Blog: Jane

The founder and director of For Books' Sake
on empowering female writers

Hero image

Rewind the clocks back to last June and this is where I was: sitting on the gangway steps of the auditorium in the Scottish Storytelling Centre in Edinburgh, listening to crime fiction queen Dame Denise Mina talk about punk and publishing, about how you can’t let barriers and gatekeepers get in the way of using your voice and telling your story. I was exhausted, over-emotional, close to bawling and in love with Denise’s attitude and aplomb. She concluded her lecture by telling everyone: “You’re never going to get enough affirmation, so you have to just fucking do it.” It was energising, affirming and everything I needed to hear.

I was sitting on the floor because every seat in the theatre was filled, with almost a hundred emerging women writers from across the UK. I’d been awake since 4am and it was the final day of the first ever Grrrl Con, an entire-weekend extravaganza of workshops, talks and performances aimed at revolutionising women writers’ craft, confidence and sense of community.

A collaboration between Write Like a Grrrl and For Books’ Sake, Grrrl Con 2016 was organised by a tiny volunteer team of three: Write Like a Grrrl creator Kerry Ryan; author of This Changes Things and winner of the latest Lucy Cavendish Prize for Fiction, Claire Askew; and me. We’d worked tirelessly for months on end to put Grrrl Con 2016 together, and – by that last day of last year’s event – we knew we were onto something special. We’d had amazing feedback, seen women of all backgrounds and career levels sharing support, ideas, resources and advice, and our attendees were already asking how they could book their ticket to the next one.

So next month, we’re doing it all again. This time, we’re bringing Grrrl Con to Manchester across three days and venues, with a line-up featuring literary legends like Scarlett Thomas, Patience Agbabi, Jenn Ashworth, Rosie Garland, Cheryl Martin and Leone Ross among many more. With workshops on everything from graphic novels and stage shows to activism, editing and smashing the inner critic, I couldn’t be prouder of the programme we’ve put together.

But don’t just take my word for it. Edinburgh-based author Natalie Fergie described Grrrl Con 2016 as the “highlight of last summer”. I asked her to share her experience of last year’s event:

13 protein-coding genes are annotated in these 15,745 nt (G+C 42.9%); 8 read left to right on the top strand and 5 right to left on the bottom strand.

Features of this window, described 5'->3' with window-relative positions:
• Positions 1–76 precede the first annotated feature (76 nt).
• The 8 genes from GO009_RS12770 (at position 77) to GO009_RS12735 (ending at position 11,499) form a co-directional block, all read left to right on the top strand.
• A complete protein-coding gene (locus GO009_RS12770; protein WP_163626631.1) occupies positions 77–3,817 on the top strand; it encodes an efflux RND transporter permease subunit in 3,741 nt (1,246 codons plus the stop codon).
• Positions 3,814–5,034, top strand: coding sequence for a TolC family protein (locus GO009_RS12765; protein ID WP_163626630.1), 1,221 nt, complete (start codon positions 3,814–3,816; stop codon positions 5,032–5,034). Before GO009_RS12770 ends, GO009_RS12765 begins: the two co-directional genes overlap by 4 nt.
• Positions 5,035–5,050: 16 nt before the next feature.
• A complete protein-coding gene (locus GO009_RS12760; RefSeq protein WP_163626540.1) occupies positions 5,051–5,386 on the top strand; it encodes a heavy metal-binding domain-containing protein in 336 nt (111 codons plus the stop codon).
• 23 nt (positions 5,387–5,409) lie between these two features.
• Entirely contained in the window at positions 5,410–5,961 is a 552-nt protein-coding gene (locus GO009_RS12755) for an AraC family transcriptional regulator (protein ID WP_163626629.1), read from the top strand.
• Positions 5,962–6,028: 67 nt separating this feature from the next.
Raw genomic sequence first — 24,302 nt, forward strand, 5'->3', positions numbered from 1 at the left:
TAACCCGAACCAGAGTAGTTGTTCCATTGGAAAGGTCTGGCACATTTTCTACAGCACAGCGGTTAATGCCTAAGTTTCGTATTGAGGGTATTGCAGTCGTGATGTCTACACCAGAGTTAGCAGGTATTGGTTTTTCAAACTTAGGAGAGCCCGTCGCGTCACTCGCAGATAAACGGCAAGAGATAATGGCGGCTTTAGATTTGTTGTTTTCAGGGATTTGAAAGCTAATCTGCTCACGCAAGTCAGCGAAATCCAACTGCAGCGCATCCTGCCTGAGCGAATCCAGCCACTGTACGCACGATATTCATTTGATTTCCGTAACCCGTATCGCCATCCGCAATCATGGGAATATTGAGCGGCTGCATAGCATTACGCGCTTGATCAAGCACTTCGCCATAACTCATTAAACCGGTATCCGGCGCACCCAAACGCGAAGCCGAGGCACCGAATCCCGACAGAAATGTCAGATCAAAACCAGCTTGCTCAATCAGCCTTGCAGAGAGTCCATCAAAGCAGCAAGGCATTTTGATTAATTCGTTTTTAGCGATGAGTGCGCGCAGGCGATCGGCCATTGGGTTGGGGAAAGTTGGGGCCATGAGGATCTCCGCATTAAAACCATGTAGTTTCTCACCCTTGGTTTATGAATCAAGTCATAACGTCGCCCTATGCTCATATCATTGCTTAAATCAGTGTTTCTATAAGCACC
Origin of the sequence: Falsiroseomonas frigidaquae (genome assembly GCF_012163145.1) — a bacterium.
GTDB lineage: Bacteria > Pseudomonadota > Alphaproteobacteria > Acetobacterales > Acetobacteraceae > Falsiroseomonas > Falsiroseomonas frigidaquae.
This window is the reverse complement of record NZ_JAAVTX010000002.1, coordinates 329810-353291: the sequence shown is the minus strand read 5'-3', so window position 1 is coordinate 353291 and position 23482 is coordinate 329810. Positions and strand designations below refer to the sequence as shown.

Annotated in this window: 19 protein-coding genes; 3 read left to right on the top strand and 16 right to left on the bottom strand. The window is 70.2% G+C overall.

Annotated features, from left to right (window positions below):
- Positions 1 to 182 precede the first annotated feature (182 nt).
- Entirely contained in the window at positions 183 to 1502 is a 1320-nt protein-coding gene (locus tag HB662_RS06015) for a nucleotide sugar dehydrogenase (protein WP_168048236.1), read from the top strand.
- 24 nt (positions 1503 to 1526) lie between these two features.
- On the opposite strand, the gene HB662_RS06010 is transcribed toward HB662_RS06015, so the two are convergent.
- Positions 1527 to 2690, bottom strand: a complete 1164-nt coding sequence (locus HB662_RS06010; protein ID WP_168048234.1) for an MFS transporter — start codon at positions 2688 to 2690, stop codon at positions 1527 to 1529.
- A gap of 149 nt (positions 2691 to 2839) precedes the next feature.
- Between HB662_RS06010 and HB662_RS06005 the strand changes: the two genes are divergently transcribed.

“I met writers I have admired for years, and did workshops which pushed my boundaries (always a good thing). Every bit of the programme was useful, from learning about world-building, to getting a greater understanding of the role of agents in the publishing process. I even did an open mic event for the first time – that was quite a milestone!

“I’m going back this year – there is no way I would miss it. There is a different group of speakers, and I also hope to reconnect with writers I met last June. My debut novel has just been published (The Sewing Machine, out now from Unbound), and in no small part that’s down to the support and advice I’ve had from my Write Like a Grrrl tutor and the amazing cohort of women I met while doing the workshops.

“I’m far from being the only Grrrl Con attendee to achieve personal writing milestones; others have read their work at an International Book Festival, been published in the national press, had novels accepted, got themselves an agent and even set up their own publishing company. These are the tangibles, but I also know from talking to friends that all of us are still writing in some form, and for a small organisation to empower women in this way is quite an achievement.”

Write Like a Grrrl and For Books’ Sake both focus on supporting and championing writing by women, empowering women to tell their stories and have their voices heard. With systemic institutionalised sexism still a problem in publishing, theatre and the media (evidenced by research from VIDA, the British Theatre Consortium and others), and in the face of widespread cuts to the arts, we want to provide women writers with essential opportunities to access the tools, insights and inspiration they need to develop their writing journeys and careers. Grrrl Con 2017 will do just that – strengthening emerging and aspiring women writers’ skills, courage and confidence, and giving our attendees a renewed sense of direction and determination.

As Natalie explains: “You’ll come away with ideas, energy and a feeling of ‘I can do this.’” Just like Denise Mina said.

Find the full programme and buy tickets for Grrrl Con 2017, 16-18 June in Manchester

Interact: Responses to Blog: Jane

Leave a reply

Your email address will not be published.